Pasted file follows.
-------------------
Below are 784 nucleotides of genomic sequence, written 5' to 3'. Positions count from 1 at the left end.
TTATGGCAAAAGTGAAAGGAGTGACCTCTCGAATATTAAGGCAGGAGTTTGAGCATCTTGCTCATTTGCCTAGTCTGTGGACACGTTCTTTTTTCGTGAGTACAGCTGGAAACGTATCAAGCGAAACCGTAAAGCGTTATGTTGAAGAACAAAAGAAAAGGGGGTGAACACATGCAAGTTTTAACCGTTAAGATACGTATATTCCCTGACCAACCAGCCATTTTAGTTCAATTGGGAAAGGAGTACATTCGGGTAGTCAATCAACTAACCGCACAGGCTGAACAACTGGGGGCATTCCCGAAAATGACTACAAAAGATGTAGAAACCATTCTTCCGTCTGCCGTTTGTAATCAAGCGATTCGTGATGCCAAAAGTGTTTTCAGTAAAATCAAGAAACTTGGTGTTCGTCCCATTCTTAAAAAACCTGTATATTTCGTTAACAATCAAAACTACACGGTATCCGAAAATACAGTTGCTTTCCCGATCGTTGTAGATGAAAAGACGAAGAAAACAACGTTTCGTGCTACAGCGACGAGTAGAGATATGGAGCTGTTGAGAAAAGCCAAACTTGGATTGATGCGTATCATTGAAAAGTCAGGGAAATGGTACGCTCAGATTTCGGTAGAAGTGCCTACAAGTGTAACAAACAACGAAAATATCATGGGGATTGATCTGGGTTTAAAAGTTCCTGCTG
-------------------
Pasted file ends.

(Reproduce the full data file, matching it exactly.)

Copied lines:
Below are 784 nucleotides of genomic sequence, written 5' to 3'. Positions count from 1 at the left end.
TTATGGCAAAAGTGAAAGGAGTGACCTCTCGAATATTAAGGCAGGAGTTTGAGCATCTTGCTCATTTGCCTAGTCTGTGGACACGTTCTTTTTTCGTGAGTACAGCTGGAAACGTATCAAGCGAAACCGTAAAGCGTTATGTTGAAGAACAAAAGAAAAGGGGGTGAACACATGCAAGTTTTAACCGTTAAGATACGTATATTCCCTGACCAACCAGCCATTTTAGTTCAATTGGGAAAGGAGTACATTCGGGTAGTCAATCAACTAACCGCACAGGCTGAACAACTGGGGGCATTCCCGAAAATGACTACAAAAGATGTAGAAACCATTCTTCCGTCTGCCGTTTGTAATCAAGCGATTCGTGATGCCAAAAGTGTTTTCAGTAAAATCAAGAAACTTGGTGTTCGTCCCATTCTTAAAAAACCTGTATATTTCGTTAACAATCAAAACTACACGGTATCCGAAAATACAGTTGCTTTCCCGATCGTTGTAGATGAAAAGACGAAGAAAACAACGTTTCGTGCTACAGCGACGAGTAGAGATATGGAGCTGTTGAGAAAAGCCAAACTTGGATTGATGCGTATCATTGAAAAGTCAGGGAAATGGTACGCTCAGATTTCGGTAGAAGTGCCTACAAGTGTAACAAACAACGAAAATATCATGGGGATTGATCTGGGTTTAAAAGTTCCTGCTG